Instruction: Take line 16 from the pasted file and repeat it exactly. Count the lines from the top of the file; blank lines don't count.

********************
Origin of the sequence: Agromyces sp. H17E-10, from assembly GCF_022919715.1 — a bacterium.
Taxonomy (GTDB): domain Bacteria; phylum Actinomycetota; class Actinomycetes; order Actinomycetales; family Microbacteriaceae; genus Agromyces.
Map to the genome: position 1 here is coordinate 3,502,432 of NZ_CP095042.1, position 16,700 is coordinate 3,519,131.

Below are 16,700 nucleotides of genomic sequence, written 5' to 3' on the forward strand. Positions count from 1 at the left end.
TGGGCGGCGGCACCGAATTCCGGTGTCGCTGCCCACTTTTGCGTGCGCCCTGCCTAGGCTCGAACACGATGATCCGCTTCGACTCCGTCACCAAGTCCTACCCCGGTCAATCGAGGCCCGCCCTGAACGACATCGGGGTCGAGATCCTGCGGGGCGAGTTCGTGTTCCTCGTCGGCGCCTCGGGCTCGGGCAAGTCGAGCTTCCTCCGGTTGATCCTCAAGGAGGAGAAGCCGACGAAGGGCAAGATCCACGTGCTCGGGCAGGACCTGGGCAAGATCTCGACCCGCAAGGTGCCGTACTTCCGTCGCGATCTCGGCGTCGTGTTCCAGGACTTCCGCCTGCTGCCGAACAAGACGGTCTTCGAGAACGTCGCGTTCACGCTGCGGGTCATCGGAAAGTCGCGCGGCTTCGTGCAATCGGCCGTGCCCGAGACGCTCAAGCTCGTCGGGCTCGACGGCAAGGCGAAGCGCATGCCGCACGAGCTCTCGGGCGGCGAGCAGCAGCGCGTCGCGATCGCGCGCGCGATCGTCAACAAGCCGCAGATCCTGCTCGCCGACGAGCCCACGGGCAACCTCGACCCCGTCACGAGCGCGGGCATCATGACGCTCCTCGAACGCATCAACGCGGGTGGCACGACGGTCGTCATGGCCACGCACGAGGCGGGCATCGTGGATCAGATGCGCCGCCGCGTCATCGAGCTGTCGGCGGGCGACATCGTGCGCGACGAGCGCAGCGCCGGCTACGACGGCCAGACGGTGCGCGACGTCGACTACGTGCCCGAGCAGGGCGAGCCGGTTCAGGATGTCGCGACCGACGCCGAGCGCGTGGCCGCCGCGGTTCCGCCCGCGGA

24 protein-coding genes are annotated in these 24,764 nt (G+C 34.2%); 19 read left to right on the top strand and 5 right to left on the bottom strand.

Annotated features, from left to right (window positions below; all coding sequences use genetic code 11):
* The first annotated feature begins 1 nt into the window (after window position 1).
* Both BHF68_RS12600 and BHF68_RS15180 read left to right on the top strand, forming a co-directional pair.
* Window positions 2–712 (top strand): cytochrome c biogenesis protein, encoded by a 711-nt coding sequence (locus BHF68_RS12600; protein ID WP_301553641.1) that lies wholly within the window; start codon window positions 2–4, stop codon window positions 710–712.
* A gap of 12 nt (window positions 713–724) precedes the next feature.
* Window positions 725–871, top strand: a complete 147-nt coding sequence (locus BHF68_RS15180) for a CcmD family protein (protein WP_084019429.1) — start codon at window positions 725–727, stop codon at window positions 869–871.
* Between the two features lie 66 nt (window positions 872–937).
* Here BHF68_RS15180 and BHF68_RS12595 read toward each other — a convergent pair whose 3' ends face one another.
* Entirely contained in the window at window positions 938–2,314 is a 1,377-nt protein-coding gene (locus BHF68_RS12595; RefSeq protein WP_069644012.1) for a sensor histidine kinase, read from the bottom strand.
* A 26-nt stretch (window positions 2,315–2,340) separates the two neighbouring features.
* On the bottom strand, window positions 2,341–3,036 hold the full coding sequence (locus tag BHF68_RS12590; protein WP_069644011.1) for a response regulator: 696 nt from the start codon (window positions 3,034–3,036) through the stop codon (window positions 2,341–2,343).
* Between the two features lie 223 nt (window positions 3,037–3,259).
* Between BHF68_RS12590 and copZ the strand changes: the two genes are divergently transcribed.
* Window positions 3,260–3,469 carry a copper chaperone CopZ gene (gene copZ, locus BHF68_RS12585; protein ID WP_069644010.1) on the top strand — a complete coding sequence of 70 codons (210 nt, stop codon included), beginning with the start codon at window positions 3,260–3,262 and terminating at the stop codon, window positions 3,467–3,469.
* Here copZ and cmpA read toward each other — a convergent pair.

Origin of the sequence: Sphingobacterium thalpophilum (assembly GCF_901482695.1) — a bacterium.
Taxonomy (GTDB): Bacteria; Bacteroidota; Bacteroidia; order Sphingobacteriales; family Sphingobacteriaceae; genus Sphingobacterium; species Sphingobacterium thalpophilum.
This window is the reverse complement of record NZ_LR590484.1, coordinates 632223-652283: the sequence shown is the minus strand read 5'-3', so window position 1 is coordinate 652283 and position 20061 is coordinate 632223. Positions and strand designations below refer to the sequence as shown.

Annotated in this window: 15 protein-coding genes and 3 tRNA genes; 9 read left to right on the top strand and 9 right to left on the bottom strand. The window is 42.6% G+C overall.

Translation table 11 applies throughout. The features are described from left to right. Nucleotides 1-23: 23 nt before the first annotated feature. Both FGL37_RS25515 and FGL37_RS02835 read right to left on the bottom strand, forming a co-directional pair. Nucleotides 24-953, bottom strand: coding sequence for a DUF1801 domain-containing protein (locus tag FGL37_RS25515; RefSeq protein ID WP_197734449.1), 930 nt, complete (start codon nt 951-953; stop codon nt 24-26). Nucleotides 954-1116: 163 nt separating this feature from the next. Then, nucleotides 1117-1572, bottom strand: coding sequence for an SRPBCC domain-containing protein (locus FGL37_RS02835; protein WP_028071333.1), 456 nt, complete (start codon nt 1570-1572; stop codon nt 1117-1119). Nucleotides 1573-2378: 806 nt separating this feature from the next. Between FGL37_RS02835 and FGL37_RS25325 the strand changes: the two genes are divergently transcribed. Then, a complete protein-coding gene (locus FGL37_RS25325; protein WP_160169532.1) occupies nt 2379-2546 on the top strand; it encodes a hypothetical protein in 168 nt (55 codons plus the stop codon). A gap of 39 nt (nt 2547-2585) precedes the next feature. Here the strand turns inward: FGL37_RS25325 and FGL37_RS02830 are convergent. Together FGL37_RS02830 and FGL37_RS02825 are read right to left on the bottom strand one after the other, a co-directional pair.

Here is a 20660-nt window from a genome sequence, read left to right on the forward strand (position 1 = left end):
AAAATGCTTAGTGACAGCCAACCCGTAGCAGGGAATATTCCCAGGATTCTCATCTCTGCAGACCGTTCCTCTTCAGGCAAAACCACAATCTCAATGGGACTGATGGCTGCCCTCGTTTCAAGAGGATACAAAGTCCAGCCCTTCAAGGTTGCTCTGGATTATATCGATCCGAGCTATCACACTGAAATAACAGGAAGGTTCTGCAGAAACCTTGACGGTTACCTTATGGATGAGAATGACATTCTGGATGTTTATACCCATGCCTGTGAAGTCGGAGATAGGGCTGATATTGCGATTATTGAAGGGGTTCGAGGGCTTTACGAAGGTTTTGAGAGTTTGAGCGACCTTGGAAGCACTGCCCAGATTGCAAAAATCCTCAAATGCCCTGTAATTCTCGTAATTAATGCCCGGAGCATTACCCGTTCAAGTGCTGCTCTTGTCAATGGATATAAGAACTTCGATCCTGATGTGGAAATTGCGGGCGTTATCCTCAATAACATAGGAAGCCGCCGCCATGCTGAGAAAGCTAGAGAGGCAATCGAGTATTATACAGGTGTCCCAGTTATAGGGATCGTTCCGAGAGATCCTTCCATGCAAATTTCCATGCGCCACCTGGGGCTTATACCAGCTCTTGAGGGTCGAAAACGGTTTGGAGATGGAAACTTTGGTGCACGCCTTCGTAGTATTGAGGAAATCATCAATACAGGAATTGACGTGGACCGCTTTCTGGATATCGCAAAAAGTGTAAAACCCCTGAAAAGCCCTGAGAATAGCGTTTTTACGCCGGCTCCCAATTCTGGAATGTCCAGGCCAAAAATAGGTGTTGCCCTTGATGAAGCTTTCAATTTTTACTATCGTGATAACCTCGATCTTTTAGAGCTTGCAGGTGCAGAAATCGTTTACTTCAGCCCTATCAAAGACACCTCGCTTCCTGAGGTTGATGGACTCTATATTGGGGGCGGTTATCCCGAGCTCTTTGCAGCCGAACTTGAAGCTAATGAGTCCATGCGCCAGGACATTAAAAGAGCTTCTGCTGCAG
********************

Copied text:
* A 26-nt stretch (window positions 2,315–2,340) separates the two neighbouring features.